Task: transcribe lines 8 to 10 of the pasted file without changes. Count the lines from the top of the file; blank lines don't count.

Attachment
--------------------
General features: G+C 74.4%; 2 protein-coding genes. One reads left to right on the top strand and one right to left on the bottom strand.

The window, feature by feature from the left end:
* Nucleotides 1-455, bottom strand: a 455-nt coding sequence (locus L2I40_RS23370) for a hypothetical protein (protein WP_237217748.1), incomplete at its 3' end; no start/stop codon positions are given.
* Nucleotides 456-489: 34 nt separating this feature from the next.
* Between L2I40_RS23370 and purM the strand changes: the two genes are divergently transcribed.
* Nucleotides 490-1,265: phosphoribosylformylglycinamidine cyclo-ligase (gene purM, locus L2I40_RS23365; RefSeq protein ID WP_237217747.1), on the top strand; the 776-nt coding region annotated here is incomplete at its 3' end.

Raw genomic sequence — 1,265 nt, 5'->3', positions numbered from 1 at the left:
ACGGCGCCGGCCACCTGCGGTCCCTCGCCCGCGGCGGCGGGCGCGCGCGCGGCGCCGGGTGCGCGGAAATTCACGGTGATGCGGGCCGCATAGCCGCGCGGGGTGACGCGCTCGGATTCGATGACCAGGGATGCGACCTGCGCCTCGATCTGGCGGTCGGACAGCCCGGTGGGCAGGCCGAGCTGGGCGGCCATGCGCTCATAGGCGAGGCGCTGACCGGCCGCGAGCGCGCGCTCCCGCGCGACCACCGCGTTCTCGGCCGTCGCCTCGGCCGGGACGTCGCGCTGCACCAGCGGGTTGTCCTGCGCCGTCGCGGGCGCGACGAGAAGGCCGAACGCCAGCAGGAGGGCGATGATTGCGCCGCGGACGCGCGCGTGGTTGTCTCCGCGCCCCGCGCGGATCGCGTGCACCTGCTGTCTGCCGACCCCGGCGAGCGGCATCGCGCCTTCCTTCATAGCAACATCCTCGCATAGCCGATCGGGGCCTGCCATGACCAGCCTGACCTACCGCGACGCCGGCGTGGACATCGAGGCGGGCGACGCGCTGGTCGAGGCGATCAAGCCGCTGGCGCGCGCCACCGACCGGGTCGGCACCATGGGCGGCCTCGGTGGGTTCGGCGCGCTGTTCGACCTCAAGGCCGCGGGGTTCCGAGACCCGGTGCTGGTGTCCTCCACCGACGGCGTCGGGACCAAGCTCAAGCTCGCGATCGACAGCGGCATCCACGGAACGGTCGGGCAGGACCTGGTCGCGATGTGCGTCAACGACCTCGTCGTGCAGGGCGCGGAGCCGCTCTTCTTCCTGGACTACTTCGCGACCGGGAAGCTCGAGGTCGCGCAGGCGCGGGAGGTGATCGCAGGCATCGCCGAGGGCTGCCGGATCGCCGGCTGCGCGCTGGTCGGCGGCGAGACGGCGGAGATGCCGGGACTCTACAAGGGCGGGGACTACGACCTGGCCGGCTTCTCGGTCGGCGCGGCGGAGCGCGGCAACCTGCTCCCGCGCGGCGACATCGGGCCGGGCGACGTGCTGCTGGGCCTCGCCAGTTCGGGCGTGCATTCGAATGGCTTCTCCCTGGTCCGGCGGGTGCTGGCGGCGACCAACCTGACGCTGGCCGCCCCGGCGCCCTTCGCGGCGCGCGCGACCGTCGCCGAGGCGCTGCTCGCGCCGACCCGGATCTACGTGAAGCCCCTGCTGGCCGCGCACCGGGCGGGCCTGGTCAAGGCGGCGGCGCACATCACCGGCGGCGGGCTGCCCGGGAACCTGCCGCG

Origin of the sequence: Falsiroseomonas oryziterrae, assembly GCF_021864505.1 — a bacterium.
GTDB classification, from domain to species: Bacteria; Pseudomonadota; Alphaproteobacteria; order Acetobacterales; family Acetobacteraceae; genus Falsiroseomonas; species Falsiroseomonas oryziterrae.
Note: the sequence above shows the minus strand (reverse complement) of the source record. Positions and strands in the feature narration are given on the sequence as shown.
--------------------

ACGGCGCCGGCCACCTGCGGTCCCTCGCCCGCGGCGGCGGGCGCGCGCGCGGCGCCGGGTGCGCGGAAATTCACGGTGATGCGGGCCGCATAGCCGCGCGGGGTGACGCGCTCGGATTCGATGACCAGGGATGCGACCTGCGCCTCGATCTGGCGGTCGGACAGCCCGGTGGGCAGGCCGAGCTGGGCGGCCATGCGCTCATAGGCGAGGCGCTGACCGGCCGCGAGCGCGCGCTCCCGCGCGACCACCGCGTTCTCGGCCGTCGCCTCGGCCGGGACGTCGCGCTGCACCAGCGGGTTGTCCTGCGCCGTCGCGGGCGCGACGAGAAGGCCGAACGCCAGCAGGAGGGCGATGATTGCGCCGCGGACGCGCGCGTGGTTGTCTCCGCGCCCCGCGCGGATCGCGTGCACCTGCTGTCTGCCGACCCCGGCGAGCGGCATCGCGCCTTCCTTCATAGCAACATCCTCGCATAGCCGATCGGGGCCTGCCATGACCAGCCTGACCTACCGCGACGCCGGCGTGGACATCGAGGCGGGCGACGCGCTGGTCGAGGCGATCAAGCCGCTGGCGCGCGCCACCGACCGGGTCGGCACCATGGGCGGCCTCGGTGGGTTCGGCGCGCTGTTCGACCTCAAGGCCGCGGGGTTCCGAGACCCGGTGCTGGTGTCCTCCACCGACGGCGTCGGGACCAAGCTCAAGCTCGCGATCGACAGCGGCATCCACGGAACGGTCGGGCAGGACCTGGTCGCGATGTGCGTCAACGACCTCGTCGTGCAGGGCGCGGAGCCGCTCTTCTTCCTGGACTACTTCGCGACCGGGAAGCTCGAGGTCGCGCAGGCGCGGGAGGTGATCGCAGGCATCGCCGAGGGCTGCCGGATCGCCGGCTGCGCGCTGGTCGGCGGCGAGACGGCGGAGATGCCGGGACTCTACAAGGGCGGGGACTACGACCTGGCCGGCTTCTCGGTCGGCGCGGCGGAGCGCGGCAACCTGCTCCCGCGCGGCGACATCGGGCCGGGCGACGTGCTGCTGGGCCTCGCCAGTTCGGGCGTGCATTCGAATGGCTTCTCCCTGGTCCGGCGGGTGCTGGCGGCGACCAACCTGACGCTGGCCGCCCCGGCGCCCTTCGCGGCGCGCGCGACCGTCGCCGAGGCGCTGCTCGCGCCGACCCGGATCTACGTGAAGCCCCTGCTGGCCGCGCACCGGGCGGGCCTGGTCAAGGCGGCGGCGCACATCACCGGCGGCGGGCTGCCCGGGAACCTGCCGCG

Origin of the sequence: Falsiroseomonas oryziterrae, assembly GCF_021864505.1 — a bacterium.
GTDB classification, from domain to species: Bacteria; Pseudomonadota; Alphaproteobacteria; order Acetobacterales; family Acetobacteraceae; genus Falsiroseomonas; species Falsiroseomonas oryziterrae.